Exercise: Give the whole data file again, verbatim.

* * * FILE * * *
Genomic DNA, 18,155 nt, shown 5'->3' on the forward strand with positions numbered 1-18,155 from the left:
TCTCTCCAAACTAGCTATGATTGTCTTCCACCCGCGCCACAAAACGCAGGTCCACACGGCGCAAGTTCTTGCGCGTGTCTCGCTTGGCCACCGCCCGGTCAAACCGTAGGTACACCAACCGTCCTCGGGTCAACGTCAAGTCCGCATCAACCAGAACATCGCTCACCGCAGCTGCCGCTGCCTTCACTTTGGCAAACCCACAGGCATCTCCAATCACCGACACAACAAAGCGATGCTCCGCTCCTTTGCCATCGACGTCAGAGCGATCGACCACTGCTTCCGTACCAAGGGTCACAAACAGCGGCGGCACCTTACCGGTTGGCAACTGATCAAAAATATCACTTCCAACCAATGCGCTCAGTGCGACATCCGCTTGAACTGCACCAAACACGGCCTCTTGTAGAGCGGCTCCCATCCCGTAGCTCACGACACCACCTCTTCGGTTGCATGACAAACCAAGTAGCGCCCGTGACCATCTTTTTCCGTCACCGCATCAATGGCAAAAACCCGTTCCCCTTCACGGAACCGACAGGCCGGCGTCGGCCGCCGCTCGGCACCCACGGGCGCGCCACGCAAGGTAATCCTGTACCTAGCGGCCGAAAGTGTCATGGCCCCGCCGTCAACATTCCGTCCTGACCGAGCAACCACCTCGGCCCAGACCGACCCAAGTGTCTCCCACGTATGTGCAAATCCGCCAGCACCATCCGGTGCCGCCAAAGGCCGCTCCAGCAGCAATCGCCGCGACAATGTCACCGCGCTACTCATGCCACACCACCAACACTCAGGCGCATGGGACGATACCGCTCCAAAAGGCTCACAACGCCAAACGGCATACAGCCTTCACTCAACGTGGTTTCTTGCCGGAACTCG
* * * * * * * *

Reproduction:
Genomic DNA, 18,155 nt, shown 5'->3' on the forward strand with positions numbered 1-18,155 from the left:
TCTCTCCAAACTAGCTATGATTGTCTTCCACCCGCGCCACAAAACGCAGGTCCACACGGCGCAAGTTCTTGCGCGTGTCTCGCTTGGCCACCGCCCGGTCAAACCGTAGGTACACCAACCGTCCTCGGGTCAACGTCAAGTCCGCATCAACCAGAACATCGCTCACCGCAGCTGCCGCTGCCTTCACTTTGGCAAACCCACAGGCATCTCCAATCACCGACACAACAAAGCGATGCTCCGCTCCTTTGCCATCGACGTCAGAGCGATCGACCACTGCTTCCGTACCAAGGGTCACAAACAGCGGCGGCACCTTACCGGTTGGCAACTGATCAAAAATATCACTTCCAACCAATGCGCTCAGTGCGACATCCGCTTGAACTGCACCAAACACGGCCTCTTGTAGAGCGGCTCCCATCCCGTAGCTCACGACACCACCTCTTCGGTTGCATGACAAACCAAGTAGCGCCCGTGACCATCTTTTTCCGTCACCGCATCAATGGCAAAAACCCGTTCCCCTTCACGGAACCGACAGGCCGGCGTCGGCCGCCGCTCGGCACCCACGGGCGCGCCACGCAAGGTAATCCTGTACCTAGCGGCCGAAAGTGTCATGGCCCCGCCGTCAACATTCCGTCCTGACCGAGCAACCACCTCGGCCCAGACCGACCCAAGTGTCTCCCACGTATGTGCAAATCCGCCAGCACCATCCGGTGCCGCCAAAGGCCGCTCCAGCAGCAATCGCCGCGACAATGTCACCGCGCTACTCATGCCACACCACCAACACTCAGGCGCATGGGACGATACCGCTCCAAAAGGCTCACAACGCCAAACGGCATACAGCCTTCACTCAACGTGGTTTCTTGCCGGAACTCG